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women

While the total volume of people taking the GMAT over the last year fell marginally from the year before, and again from it’s all-time high in 2009, the percentage of those test-takers who were women or from racial minorities grew significantly in the 2010-2011 GMAT season.

Below are some of the most significant shifts in the test taking population from 2011:

GMAT Snapshot

The percentage of female test takers increased for the sixth consecutive year to 41%, which is up from 39% just two years earlier.  The fastest growing group to mention in the GMAT pipeline is the under 24 year old population, which has exploded since 2007 – reflecting the push for those seeking post-graduate degrees to do so more quickly than in the past, mainly due to the abysmal job market.

These changes reflect the larger trend in higher education for an increasing amount of minority and international students to apply and be accepted to post-graduate programs across the globe.


http://www.gmac.com/gmac/NewsandEvents/GMNews/2011/Nov/GMAT-Test-Taking-Reflects-Growing-Program-Diversity.htm

Posted on December 10, 2011 by Manhattan Review

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The numbers of women and minorities in MBA programs remain low. Overall, women make up approximately half of the population and only about 30% of top MBA programs. Minorities make up about a third of the population of the United States, and yet only 7% of top MBA programs. Many schools and organizations are working to improve these numbers.

Minorities

Minorities, especially African-Americans, Latinos, and Native Americans, are not well-represented in business schools across the United States. The reason for their low numbers has to do with many complicated factors—including historical, social, and educational ones. The National Society of Hispanic MBA’s suggests that the lack of representation in business school is due to a lack of role models, difficulties financing the degree, and lack of knowledge about the worth of an MBA (compared to the clear understanding of what a Medical degree or Law degree leads to). The National Society of Hispanic MBA’s and the National Black MBA Association are also working to increase the numbers of minority MBAs through grants and scholarships, mentor programs, GMAT preparation assistance, and admissions consulting.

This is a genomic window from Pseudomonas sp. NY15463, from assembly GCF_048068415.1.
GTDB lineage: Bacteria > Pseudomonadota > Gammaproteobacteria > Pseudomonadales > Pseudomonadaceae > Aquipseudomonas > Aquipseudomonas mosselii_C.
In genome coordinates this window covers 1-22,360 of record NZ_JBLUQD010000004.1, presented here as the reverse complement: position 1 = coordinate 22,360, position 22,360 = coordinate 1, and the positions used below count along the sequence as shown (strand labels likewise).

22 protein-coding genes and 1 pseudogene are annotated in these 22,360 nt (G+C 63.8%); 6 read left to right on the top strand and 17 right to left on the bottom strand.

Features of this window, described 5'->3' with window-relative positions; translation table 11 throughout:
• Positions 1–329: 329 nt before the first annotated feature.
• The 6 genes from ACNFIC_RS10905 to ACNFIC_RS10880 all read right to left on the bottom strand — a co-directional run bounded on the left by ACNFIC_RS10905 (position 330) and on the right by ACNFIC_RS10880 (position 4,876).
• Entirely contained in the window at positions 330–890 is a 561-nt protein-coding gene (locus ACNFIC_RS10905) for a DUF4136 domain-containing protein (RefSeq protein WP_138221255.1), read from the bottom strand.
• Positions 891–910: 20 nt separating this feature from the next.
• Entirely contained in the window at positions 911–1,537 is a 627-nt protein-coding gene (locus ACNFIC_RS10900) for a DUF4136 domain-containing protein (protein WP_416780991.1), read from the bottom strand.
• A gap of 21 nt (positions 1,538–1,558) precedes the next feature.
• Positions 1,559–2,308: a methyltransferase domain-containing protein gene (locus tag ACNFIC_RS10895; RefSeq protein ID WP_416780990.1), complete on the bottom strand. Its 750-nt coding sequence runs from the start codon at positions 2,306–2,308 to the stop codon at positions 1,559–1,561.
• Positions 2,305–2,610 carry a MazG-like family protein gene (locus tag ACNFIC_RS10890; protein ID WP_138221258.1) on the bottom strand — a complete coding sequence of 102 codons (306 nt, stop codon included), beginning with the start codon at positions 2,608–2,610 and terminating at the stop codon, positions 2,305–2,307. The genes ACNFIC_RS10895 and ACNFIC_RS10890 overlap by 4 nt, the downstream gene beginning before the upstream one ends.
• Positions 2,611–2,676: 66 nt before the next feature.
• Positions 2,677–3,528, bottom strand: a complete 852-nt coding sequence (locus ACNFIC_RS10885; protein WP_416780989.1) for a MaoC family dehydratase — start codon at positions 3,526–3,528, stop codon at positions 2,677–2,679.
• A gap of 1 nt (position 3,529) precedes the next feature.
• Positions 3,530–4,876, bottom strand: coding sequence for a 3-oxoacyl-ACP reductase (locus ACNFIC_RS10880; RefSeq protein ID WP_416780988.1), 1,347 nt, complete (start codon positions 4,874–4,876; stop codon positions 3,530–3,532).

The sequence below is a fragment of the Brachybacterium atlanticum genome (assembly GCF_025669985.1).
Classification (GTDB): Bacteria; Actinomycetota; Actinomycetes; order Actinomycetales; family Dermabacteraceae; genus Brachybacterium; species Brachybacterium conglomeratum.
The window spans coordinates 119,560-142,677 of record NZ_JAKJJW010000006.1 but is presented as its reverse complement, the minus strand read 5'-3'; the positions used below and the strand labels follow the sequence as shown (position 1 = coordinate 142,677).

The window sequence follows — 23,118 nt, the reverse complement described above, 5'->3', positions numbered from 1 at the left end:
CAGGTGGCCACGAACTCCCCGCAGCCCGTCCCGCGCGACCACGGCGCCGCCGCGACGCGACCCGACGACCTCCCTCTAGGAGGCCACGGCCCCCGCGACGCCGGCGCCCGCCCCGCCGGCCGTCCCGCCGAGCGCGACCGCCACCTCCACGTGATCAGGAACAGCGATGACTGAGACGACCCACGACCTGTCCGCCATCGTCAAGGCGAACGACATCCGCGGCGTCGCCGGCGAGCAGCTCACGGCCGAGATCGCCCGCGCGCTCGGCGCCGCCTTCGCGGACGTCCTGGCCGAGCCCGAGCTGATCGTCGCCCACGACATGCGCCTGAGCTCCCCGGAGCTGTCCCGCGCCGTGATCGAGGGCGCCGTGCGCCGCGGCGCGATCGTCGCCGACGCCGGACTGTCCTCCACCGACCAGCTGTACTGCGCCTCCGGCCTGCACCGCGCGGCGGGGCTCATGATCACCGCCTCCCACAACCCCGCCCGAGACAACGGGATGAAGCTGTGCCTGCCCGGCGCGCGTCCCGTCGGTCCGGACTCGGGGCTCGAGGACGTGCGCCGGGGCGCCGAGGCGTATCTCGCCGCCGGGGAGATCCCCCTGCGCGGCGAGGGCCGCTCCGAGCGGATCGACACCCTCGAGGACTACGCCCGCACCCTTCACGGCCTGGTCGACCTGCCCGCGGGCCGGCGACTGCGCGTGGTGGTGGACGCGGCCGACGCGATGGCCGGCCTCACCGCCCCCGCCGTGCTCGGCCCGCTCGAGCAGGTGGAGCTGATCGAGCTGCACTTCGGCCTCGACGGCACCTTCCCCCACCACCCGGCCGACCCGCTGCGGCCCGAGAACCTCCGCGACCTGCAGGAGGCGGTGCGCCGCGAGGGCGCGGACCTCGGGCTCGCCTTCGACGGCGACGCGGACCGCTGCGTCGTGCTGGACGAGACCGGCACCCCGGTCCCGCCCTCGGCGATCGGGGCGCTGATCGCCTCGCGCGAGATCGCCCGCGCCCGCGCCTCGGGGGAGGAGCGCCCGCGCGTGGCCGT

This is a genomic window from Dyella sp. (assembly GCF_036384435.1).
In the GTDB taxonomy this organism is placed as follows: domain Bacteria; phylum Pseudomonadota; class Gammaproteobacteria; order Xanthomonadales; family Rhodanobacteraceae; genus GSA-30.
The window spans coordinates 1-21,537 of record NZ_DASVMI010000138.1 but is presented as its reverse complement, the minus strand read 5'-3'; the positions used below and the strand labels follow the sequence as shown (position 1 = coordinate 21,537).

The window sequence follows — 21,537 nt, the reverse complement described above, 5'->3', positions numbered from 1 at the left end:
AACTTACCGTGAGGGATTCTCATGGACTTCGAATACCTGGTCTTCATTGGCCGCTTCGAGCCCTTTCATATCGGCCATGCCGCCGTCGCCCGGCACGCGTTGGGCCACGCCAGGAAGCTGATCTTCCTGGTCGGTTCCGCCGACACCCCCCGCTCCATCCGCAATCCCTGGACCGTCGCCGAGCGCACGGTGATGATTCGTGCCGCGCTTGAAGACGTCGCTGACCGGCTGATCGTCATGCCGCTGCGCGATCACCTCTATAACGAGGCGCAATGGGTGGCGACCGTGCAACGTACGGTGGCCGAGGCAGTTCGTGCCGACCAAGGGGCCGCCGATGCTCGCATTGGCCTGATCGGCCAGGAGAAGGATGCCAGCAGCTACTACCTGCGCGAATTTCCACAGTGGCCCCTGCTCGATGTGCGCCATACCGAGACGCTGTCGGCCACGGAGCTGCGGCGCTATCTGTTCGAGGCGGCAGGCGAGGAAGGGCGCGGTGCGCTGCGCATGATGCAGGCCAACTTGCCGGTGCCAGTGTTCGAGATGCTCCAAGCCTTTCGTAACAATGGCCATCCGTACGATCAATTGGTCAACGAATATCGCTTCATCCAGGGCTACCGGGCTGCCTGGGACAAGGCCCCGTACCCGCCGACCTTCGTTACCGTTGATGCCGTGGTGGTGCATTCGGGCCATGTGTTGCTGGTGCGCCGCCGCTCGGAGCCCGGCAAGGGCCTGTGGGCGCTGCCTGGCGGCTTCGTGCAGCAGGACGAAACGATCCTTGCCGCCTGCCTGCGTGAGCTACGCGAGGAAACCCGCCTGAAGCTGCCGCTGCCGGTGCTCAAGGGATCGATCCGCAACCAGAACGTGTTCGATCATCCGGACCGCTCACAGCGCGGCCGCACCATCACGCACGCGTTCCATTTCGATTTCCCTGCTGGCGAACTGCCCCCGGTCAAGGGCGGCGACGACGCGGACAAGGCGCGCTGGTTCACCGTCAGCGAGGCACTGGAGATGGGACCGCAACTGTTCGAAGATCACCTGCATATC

Women

Women too are not well-represented in business schools across the United States. Interestingly, women do make up an equal proportion of undergraduate business graduates, but somehow these numbers drop dramatically in MBA education. The most commonly suggested reasons are concerns in the late twenties and early thirties about starting families and the “biological clock.” Law and medical schools tend to attract younger applicants and thus maintain pretty much equal proportions of men and women. However, some schools, in particular Dartmouth’s Tuck Business School, have noticed an increase in the number of women attending. Through mentor programs and an impressive female alumni network, Tuck Women in Business has been successful at increasing their proportion of women to 33% more than any other business school. The lack of women in MBA programs contributes to a lack of women later on in corporate leadership roles. There are currently approximately 11 women CEOs at Fortune 500 companies, but groups like Tuck Women in Business are working to improve these numbers in the future by providing women with mentors and encouragement to return to or stay in the business world as they fulfill family roles.

Issues of gender are discussed during the studies in relation to the experience of women in the workforce; notably, the differing role of networks for men and women has been an interesting topic of discussion in the program. They found that women tend to network more naturally across organizations and to have stronger contacts within their group of peers. Men, on the other hand, build stronger networks upward, which leads to better opportunities to promotion. Women, therefore, are at a noticeable disadvantage in terms of networking upwards within their organizations.

Another instance of behavioral differences between men and women that Buchel discusses happens during the job application process. When looking at a job description, women tend to become discouraged by the requirements they feel they are not qualified for, usually opting not to apply at all. However, men on average who are faced with the same situation tend to apply anyway, with a more optimistic and less hesitant attitude. These discussions of behavioral trends help the women to recognize their own tendencies and disadvantages, allowing them to be conscious of and improve in these areas.